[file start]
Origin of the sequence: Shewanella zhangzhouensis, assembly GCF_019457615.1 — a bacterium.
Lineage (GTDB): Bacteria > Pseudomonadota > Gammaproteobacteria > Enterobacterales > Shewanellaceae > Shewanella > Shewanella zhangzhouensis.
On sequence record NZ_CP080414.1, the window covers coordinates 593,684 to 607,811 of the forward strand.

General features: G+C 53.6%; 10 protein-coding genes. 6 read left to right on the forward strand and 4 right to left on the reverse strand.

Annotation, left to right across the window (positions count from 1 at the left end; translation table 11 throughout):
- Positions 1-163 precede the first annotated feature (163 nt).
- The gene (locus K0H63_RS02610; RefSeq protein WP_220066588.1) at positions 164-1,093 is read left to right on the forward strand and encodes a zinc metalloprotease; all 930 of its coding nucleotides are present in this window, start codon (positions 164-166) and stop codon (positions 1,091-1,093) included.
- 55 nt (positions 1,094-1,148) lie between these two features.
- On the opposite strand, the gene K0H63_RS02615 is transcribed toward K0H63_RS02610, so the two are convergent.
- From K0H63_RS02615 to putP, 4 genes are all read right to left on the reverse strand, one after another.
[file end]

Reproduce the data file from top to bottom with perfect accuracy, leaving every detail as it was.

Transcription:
Origin of the sequence: Shewanella zhangzhouensis, assembly GCF_019457615.1 — a bacterium.
Lineage (GTDB): Bacteria > Pseudomonadota > Gammaproteobacteria > Enterobacterales > Shewanellaceae > Shewanella > Shewanella zhangzhouensis.
On sequence record NZ_CP080414.1, the window covers coordinates 593,684 to 607,811 of the forward strand.

General features: G+C 53.6%; 10 protein-coding genes. 6 read left to right on the forward strand and 4 right to left on the reverse strand.

Annotation, left to right across the window (positions count from 1 at the left end; translation table 11 throughout):
- Positions 1-163 precede the first annotated feature (163 nt).
- The gene (locus K0H63_RS02610; RefSeq protein WP_220066588.1) at positions 164-1,093 is read left to right on the forward strand and encodes a zinc metalloprotease; all 930 of its coding nucleotides are present in this window, start codon (positions 164-166) and stop codon (positions 1,091-1,093) included.
- 55 nt (positions 1,094-1,148) lie between these two features.
- On the opposite strand, the gene K0H63_RS02615 is transcribed toward K0H63_RS02610, so the two are convergent.
- From K0H63_RS02615 to putP, 4 genes are all read right to left on the reverse strand, one after another.